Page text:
- Transfer learning: VGG19 has been pre-trained on large-scale image datasets, such as ImageNet, which allows it to be used for transfer learning.
- Training Time: VGG19 has a relatively simple architecture compared to more recent deep neural networks such as ResNet, DenseNet, and EfficientNet. This simplicity can make it faster to train than these newer architectures.
After the training is complete, we plot the loss and accuracy curves.
Figure: Accuracy Plot and Loss Plot
From the above two plots, we observe that:
- The loss decrease and converges to a value of 0.
- The accuracy increase and converges to a value near 1.
Also, we don't see much oscillation in the curve; thus, our learning rate is also fine.
In conclusion, driver monitoring systems are increasingly important in developing autonomous driving technologies. These systems must accurately detect and classify a wide range of driver behaviors in real-time using advanced computer vision and machine learning algorithms.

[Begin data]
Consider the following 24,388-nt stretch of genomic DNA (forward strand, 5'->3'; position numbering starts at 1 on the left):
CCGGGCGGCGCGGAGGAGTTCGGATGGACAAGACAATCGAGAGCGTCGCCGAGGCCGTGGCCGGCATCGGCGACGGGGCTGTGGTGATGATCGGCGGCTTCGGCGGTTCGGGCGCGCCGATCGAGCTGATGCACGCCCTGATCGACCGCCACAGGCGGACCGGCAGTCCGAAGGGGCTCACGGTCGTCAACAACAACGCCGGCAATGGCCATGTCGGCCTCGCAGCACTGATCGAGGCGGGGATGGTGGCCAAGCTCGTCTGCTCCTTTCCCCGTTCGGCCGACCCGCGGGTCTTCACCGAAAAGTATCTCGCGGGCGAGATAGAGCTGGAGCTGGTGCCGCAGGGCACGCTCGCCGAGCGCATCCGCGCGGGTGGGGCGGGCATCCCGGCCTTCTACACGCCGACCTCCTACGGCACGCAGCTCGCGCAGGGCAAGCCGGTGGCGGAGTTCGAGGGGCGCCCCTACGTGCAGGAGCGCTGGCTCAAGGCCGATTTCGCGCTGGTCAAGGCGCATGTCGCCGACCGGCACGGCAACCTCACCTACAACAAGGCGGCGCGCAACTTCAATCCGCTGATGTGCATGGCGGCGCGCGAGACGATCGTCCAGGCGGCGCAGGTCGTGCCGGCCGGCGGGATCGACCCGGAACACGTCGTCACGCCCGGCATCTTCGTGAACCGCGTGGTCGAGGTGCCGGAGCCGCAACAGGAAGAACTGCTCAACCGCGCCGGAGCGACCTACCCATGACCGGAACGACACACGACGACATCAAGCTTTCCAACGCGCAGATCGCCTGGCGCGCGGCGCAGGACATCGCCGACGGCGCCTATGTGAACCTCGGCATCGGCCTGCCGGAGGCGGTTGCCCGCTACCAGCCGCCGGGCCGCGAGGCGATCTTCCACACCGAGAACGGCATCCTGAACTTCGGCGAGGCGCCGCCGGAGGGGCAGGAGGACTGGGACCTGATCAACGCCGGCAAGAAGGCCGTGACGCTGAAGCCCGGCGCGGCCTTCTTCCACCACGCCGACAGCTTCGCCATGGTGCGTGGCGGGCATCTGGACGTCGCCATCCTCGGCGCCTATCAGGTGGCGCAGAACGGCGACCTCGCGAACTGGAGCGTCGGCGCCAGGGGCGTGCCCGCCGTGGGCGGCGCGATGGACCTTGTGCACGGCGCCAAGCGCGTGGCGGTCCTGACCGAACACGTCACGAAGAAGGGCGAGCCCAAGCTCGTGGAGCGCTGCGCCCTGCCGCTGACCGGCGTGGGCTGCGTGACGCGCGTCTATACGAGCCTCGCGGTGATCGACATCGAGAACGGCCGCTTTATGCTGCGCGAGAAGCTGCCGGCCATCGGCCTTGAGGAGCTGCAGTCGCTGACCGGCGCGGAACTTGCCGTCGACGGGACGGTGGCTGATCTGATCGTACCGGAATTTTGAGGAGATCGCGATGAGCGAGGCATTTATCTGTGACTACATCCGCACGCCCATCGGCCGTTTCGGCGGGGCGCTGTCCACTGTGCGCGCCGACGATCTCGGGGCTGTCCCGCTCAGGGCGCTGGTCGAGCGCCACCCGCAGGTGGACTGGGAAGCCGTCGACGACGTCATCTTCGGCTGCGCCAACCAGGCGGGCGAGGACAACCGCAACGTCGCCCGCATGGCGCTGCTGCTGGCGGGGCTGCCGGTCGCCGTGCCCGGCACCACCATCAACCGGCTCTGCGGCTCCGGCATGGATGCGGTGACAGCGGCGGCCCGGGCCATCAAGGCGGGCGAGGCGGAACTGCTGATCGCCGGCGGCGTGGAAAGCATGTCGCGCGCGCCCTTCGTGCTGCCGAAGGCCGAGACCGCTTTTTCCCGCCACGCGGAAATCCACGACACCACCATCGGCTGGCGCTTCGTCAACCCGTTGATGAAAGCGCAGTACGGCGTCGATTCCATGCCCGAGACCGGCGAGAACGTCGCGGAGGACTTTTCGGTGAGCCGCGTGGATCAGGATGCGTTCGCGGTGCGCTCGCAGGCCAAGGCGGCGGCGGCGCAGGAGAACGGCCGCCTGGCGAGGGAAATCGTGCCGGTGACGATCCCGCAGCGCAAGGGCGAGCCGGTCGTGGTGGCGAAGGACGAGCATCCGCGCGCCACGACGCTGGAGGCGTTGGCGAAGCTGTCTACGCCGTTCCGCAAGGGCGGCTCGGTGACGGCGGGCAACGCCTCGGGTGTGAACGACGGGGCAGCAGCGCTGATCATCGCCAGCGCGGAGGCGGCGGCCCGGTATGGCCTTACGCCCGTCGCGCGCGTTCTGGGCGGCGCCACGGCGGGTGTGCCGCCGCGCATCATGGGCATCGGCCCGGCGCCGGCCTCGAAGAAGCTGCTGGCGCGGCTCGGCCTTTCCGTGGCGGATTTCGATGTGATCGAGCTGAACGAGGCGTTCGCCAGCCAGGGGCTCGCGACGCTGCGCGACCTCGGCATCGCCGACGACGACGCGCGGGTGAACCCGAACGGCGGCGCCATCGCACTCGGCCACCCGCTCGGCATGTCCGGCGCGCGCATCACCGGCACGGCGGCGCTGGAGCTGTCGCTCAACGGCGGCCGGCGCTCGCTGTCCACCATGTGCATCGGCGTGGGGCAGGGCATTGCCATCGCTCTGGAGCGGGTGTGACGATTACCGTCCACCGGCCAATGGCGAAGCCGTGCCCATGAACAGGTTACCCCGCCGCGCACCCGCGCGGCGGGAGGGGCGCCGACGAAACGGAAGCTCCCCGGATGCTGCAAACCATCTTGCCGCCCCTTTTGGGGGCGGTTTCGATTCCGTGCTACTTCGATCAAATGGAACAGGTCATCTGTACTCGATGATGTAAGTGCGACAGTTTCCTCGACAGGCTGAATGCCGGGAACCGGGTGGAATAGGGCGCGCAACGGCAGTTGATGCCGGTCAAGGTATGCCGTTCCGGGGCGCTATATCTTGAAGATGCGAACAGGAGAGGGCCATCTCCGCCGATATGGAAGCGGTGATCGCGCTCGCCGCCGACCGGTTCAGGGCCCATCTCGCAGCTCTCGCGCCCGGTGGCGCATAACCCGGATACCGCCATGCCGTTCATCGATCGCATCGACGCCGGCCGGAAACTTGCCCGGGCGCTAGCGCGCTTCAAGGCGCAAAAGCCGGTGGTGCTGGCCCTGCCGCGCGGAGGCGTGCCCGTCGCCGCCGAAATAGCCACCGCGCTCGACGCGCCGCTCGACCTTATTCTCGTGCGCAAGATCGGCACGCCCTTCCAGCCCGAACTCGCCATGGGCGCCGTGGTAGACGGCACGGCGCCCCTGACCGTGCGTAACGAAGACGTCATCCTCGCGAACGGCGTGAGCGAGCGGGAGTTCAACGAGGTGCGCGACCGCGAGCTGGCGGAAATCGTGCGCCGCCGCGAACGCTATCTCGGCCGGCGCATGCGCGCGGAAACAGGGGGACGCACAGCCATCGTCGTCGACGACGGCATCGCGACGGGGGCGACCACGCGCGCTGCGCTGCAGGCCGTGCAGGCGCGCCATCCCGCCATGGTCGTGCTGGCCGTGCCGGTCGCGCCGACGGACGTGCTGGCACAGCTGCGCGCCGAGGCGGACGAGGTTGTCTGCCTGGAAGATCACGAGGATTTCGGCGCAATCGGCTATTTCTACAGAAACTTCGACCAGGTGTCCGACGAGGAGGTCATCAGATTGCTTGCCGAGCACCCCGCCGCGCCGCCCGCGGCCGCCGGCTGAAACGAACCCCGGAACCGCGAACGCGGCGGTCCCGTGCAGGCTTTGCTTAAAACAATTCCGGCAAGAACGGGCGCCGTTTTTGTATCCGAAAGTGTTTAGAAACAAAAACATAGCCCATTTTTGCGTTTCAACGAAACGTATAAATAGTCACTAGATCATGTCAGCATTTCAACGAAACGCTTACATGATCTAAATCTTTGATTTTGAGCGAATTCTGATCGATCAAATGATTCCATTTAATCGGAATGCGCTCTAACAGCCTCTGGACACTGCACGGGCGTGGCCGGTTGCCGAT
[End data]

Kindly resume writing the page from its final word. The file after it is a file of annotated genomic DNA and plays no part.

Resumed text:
In the above tutorial, we saw the implementation of an activity detection of Distracted-Drivers using Keras' ImageDataGenerator class. The tutorial starts with importing the required libraries and performing data visualization, followed by a train-test split. The data is then augmented using the ImageDataGenerator class.
A function for plotting loss and accuracy is defined, and a model is created by adding layers to a pre-trained VGG19 model with ImageNet weights, excluding the top layer. The new model is then compiled with a Stochastic Gradient Descent optimizer and categorical cross-entropy loss.
Finally, the model is trained for five epochs, and the loss and accuracy curves are plotted. The tutorial also suggests that hyperparameter tuning can be performed to improve results.
Companies like CIPIA provide advanced driver monitoring and assistance systems for autonomous driving using deep learning algorithms and 3D vision sensors.